Cricket has had a real battering in the last few months. This was not just because of the match-fixing scandal at the end of the last English season; it was also because of the rather gutless way in which certain parts of the cricket establishment, here and internationally, responded to it. Cricket is a game now obsessed with money. Even those who do not engage in match-fixing, and who condemn (quite rightly) those who do, share the same devotion to filthy lucre. The only difference is that they prostitute the game in different, and entirely legal, ways.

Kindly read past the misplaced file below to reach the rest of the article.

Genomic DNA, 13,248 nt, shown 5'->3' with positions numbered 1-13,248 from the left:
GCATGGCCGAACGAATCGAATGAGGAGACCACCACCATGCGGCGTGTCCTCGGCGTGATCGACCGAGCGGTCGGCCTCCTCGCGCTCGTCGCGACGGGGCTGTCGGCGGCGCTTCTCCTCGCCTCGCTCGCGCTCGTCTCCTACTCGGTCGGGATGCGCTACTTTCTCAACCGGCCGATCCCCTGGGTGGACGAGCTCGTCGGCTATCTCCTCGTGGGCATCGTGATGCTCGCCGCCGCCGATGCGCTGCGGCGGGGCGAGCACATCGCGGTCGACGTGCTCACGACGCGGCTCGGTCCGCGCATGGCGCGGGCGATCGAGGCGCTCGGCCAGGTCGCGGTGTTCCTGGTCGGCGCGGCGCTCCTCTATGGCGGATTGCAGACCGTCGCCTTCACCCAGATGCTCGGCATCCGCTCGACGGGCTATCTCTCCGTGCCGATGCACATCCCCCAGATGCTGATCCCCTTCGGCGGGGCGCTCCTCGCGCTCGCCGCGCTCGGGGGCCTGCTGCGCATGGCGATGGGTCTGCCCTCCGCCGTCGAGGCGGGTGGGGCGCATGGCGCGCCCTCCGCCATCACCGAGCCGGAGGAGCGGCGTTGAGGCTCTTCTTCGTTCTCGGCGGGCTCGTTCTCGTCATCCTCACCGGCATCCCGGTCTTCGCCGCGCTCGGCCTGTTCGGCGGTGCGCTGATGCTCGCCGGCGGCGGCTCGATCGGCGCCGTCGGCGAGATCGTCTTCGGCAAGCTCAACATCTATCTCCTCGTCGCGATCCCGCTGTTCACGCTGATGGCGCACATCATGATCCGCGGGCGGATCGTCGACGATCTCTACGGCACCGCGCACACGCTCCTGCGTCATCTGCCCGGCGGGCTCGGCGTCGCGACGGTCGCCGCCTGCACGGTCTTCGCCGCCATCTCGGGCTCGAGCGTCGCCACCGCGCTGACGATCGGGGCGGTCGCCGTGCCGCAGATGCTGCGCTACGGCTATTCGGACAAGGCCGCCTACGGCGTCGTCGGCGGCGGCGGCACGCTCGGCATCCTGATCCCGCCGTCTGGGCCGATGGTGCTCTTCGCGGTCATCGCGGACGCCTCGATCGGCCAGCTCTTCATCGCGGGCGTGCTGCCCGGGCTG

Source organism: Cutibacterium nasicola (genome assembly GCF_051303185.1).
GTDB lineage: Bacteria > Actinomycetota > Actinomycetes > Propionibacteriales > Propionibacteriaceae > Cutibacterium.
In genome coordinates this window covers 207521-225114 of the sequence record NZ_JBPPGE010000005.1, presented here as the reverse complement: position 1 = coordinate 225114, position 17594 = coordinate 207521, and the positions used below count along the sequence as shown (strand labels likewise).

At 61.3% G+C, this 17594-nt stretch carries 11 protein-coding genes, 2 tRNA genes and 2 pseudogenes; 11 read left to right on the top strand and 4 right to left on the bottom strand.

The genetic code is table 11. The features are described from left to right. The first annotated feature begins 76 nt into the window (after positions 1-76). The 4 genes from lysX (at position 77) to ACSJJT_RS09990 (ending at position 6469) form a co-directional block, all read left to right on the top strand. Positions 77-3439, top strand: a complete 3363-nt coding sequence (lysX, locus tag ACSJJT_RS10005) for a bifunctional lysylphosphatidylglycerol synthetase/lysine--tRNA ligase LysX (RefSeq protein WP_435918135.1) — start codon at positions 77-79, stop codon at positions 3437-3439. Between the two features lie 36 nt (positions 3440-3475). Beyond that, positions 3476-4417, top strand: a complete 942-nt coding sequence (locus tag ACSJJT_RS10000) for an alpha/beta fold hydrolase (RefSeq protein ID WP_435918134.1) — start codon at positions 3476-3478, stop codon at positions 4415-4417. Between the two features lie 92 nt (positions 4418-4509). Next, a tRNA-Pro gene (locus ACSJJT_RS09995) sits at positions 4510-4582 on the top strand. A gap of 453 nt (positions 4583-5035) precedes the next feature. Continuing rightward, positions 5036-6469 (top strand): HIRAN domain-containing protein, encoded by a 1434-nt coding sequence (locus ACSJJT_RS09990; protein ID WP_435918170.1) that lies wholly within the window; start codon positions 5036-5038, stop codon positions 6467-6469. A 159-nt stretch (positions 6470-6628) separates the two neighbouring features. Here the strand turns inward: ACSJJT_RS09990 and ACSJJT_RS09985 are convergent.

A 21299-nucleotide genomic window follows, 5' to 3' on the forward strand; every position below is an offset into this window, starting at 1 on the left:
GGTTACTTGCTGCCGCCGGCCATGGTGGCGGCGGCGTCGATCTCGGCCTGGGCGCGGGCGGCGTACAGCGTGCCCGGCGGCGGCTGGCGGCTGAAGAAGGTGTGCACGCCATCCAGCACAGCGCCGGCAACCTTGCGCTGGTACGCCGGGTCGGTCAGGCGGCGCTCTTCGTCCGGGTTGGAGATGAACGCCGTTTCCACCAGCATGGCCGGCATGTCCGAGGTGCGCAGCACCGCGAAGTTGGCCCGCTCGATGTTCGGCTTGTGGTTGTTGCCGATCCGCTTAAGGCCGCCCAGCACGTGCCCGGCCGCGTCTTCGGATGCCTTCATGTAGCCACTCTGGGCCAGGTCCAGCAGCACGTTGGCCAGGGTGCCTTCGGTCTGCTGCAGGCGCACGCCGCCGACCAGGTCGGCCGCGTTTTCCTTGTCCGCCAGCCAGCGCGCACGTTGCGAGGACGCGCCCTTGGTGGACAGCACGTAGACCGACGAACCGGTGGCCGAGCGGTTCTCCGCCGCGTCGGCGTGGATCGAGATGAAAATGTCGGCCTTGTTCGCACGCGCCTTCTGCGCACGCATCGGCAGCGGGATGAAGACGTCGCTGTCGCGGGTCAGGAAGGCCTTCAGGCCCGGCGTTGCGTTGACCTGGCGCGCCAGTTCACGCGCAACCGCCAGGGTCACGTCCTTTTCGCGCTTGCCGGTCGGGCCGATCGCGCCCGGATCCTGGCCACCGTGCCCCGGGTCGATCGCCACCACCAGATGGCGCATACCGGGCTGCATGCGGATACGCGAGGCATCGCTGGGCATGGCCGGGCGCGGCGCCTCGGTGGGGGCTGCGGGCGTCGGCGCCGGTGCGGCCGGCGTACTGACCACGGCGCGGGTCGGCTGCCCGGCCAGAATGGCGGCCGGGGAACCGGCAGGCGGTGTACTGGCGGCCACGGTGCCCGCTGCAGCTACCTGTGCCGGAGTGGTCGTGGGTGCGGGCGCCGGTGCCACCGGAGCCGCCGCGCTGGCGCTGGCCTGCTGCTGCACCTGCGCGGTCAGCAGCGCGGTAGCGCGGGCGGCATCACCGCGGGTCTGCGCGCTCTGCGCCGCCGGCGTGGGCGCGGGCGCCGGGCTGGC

I have never been an especially partisan follower of cricket. It is not just that, on one level, it’s only a game (I shall deal later with the charmingly old-fashioned notion that it is, by contrast, more than a game), and therefore which side wins or loses is in the end irrelevant. It is that the main interest to me, as a follower of the game, has been its aesthetics and, almost as much, its sociology. It has the capacity to be a visually beautiful game, and because games of cricket can go on for up to five days, there is plenty of time for the spectator to examine the interaction of the players with each other – with those on their own side as much as with those on the opposing team.